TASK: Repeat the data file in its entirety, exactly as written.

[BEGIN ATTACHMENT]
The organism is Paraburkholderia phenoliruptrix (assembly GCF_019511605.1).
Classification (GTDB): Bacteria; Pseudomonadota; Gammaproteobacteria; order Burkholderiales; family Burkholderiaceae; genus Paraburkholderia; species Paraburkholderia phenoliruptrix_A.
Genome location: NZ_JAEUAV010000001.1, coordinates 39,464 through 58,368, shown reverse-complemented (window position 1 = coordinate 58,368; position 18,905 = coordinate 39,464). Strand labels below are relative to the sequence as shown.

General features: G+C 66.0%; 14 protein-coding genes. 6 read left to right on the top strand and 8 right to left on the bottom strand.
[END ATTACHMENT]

The organism is Paraburkholderia phenoliruptrix (assembly GCF_019511605.1).
Classification (GTDB): Bacteria; Pseudomonadota; Gammaproteobacteria; order Burkholderiales; family Burkholderiaceae; genus Paraburkholderia; species Paraburkholderia phenoliruptrix_A.
Genome location: NZ_JAEUAV010000001.1, coordinates 39,464 through 58,368, shown reverse-complemented (window position 1 = coordinate 58,368; position 18,905 = coordinate 39,464). Strand labels below are relative to the sequence as shown.

General features: G+C 66.0%; 14 protein-coding genes. 6 read left to right on the top strand and 8 right to left on the bottom strand.